Tega Cay school is training ground for ‘active shooter’ drill
07/25/2014 5:22 PM
07/25/2014 5:24 PM
Less than a month before the city’s newest school opens its doors to students, the halls of Tega Cay Elementary rang with the sound of gunfire.
An armed assailant, after leaving victims strewn in his wake, was hidden somewhere in the school. Police, following the sound of the shots, checked classrooms and attended to victims while making their way down corridors with their own weapons drawn.
Each time an officer rounded a corner, he or she could be walking into an ambush.
Worst case scenario, someone could twist an ankle or get nicked by a projectile that’s used as simulated ammunition in the officers’ guns. This was a drill, one of several practiced responses to a variety of “active shooter” emergencies that’s part of the Advanced Law Enforcement Rapid Response Training.
It’s a scene no one wants to see in real life, but if it happens in York County, law enforcement officials plan to be ready. The training held Friday afternoon included 20 officers from the Tega Cay, Fort Mill, Clover and Winthrop University police departments. A training officer from SLED, John Hiatt, briefed the cops – including some who played assailants – on each scenario before it was acted out.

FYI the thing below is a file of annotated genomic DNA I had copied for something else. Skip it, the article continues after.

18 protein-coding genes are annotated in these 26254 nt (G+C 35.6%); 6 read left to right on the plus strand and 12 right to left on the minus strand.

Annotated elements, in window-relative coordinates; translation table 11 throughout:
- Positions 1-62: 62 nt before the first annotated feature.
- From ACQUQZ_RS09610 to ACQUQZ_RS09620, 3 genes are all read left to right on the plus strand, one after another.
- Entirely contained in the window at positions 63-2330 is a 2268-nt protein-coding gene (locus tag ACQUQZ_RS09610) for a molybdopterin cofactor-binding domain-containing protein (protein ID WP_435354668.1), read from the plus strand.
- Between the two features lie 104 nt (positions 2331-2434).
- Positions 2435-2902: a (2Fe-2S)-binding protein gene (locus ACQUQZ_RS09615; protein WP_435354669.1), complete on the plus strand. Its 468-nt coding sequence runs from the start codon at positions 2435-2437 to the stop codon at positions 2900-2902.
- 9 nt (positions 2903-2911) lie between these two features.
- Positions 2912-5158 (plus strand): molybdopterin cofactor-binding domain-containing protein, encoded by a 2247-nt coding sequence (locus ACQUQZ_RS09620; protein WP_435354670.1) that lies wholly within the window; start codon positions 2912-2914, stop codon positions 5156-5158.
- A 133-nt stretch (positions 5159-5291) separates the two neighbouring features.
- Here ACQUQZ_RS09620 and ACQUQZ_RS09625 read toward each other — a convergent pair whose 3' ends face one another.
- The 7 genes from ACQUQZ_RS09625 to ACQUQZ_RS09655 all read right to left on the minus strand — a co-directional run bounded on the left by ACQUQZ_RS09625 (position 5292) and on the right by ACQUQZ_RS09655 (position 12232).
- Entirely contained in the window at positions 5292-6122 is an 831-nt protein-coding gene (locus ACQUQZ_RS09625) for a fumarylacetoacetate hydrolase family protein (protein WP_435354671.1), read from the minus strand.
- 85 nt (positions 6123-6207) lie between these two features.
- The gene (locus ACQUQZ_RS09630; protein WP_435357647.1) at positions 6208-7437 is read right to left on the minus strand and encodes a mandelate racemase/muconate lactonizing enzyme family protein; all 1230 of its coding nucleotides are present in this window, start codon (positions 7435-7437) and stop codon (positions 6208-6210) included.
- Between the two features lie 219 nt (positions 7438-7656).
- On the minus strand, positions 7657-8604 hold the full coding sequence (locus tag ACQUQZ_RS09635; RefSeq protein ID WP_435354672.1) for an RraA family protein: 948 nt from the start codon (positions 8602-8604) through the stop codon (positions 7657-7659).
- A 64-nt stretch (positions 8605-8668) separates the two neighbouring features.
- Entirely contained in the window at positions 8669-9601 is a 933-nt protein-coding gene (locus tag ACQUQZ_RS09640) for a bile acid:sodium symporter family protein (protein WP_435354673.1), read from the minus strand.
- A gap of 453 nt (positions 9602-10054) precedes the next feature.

Maj. David Nelson of the Tega Cay Police Department was the local coordinator for the event as well as a participant. In one drill, in which the simulated ammo rather than blanks was used, Nelson played the role of hostage in a classroom.
“This is the premier active shooter training in the nation,” Nelson said.
“It’s an honor and a privilege for us to host this, especially in our newest school. Of course we’re all appreciative to the school district for affording us this opportunity. It just shows the level of cooperation we enjoy.”
Similar drills were held last year at Knights Stadium in Fort Mill after the Triple-A baseball team vacated its longtime home for a new stadium in Charlotte. This was a first for Tega Cay.
TCES Principal Chris Gardner participated in one of the drills Friday. In that one, victims marked the path police followed as they hunted down the assailant and, as Nelson put it, “neutralized the threat.”
Even though it was acting, Gardner said the drill was eerily realistic.
“It was scary,” he said.
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